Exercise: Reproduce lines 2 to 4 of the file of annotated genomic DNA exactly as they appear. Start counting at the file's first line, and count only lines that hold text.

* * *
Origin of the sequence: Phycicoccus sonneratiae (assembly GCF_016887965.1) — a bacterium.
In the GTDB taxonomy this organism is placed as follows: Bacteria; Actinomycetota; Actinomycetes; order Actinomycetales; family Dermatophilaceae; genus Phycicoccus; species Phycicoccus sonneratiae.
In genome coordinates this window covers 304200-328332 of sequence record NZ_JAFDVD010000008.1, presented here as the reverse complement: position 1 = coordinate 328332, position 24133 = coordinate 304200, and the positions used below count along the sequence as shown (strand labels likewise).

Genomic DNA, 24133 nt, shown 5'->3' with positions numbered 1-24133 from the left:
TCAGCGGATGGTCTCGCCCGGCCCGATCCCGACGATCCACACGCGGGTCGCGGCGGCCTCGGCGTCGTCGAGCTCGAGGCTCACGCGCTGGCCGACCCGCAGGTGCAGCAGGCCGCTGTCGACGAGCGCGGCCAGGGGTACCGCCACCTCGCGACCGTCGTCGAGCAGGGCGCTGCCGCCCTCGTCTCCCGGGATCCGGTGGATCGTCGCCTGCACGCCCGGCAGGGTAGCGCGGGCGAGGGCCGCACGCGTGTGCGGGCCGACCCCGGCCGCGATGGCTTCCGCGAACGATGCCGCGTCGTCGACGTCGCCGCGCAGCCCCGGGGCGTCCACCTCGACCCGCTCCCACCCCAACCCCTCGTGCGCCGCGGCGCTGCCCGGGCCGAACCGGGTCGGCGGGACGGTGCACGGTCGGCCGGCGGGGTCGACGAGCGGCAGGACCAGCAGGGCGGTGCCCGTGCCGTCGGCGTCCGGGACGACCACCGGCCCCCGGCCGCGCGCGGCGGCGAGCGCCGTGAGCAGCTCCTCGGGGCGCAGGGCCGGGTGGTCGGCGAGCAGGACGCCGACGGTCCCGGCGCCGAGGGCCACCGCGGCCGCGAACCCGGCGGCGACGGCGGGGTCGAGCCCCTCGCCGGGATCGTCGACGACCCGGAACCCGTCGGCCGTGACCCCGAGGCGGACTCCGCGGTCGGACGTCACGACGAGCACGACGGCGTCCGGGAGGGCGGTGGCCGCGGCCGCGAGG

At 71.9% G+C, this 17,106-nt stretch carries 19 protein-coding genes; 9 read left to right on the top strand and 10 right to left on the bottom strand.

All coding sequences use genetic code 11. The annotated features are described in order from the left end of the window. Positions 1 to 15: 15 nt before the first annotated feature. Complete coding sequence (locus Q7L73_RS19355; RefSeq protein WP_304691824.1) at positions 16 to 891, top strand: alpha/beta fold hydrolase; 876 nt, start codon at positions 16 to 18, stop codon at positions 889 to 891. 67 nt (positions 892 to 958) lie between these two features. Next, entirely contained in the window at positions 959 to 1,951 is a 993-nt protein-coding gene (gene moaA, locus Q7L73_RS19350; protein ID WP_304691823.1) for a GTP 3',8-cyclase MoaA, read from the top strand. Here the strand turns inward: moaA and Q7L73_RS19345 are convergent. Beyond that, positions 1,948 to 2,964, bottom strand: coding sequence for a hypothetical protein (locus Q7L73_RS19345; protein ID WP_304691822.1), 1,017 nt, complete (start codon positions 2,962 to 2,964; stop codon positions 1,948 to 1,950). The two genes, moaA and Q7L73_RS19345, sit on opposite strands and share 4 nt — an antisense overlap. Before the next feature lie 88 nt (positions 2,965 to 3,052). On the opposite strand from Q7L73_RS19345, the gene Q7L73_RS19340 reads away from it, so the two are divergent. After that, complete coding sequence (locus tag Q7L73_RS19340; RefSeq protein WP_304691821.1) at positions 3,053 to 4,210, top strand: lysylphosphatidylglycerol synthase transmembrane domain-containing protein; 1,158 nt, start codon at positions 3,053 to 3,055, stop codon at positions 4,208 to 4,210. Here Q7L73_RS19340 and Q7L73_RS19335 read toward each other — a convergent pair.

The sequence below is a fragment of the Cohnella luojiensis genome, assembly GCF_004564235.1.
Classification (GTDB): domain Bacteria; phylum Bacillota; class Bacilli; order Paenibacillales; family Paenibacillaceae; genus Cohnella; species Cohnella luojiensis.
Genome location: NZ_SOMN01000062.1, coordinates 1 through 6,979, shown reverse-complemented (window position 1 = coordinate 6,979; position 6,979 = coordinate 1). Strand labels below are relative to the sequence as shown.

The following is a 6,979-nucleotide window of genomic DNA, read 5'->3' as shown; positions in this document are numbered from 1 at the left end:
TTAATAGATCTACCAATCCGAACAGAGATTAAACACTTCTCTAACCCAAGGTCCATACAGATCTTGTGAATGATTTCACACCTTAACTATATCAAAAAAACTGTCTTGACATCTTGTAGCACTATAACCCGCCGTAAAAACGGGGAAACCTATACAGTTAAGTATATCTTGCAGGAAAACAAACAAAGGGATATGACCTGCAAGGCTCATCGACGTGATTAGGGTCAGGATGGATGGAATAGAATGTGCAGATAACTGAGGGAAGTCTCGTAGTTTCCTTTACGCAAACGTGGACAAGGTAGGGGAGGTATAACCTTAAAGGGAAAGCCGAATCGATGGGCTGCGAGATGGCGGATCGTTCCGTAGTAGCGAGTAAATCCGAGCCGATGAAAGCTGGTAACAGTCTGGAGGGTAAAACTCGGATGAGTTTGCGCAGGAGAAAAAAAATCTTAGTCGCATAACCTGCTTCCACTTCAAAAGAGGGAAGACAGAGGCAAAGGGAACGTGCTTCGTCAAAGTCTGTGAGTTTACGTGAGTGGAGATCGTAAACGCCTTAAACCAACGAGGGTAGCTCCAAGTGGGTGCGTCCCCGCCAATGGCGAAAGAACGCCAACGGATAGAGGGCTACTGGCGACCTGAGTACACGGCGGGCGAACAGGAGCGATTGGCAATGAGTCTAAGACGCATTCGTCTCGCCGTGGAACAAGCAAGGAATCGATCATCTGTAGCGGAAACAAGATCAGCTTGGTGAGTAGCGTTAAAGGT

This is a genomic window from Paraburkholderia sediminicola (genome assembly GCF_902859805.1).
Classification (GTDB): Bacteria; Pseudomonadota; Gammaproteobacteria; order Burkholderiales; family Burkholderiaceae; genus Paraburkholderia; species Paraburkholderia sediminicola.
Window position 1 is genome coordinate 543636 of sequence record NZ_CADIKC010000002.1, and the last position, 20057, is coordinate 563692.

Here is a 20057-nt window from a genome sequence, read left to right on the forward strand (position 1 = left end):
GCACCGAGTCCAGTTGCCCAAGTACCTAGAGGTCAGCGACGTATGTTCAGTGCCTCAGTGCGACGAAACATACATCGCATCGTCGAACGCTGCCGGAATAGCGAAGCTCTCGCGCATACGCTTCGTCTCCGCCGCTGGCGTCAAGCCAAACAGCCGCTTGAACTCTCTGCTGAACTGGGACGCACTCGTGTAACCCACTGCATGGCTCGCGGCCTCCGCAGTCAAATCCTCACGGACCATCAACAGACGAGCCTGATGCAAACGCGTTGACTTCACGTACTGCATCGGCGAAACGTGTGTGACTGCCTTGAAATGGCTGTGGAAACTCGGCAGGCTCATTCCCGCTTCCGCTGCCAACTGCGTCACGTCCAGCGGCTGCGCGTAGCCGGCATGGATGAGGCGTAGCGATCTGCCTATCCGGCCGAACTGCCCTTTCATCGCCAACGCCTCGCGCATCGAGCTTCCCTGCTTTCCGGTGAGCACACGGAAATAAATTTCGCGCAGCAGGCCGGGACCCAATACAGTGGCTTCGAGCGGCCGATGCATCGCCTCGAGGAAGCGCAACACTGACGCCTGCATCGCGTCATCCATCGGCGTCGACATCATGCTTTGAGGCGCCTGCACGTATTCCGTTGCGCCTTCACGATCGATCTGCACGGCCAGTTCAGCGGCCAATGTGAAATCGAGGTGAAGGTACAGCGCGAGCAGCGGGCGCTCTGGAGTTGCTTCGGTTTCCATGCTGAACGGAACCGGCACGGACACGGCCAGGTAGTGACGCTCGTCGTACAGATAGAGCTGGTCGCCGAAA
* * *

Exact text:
In the GTDB taxonomy this organism is placed as follows: Bacteria; Actinomycetota; Actinomycetes; order Actinomycetales; family Dermatophilaceae; genus Phycicoccus; species Phycicoccus sonneratiae.
In genome coordinates this window covers 304200-328332 of sequence record NZ_JAFDVD010000008.1, presented here as the reverse complement: position 1 = coordinate 328332, position 24133 = coordinate 304200, and the positions used below count along the sequence as shown (strand labels likewise).

Genomic DNA, 24133 nt, shown 5'->3' with positions numbered 1-24133 from the left: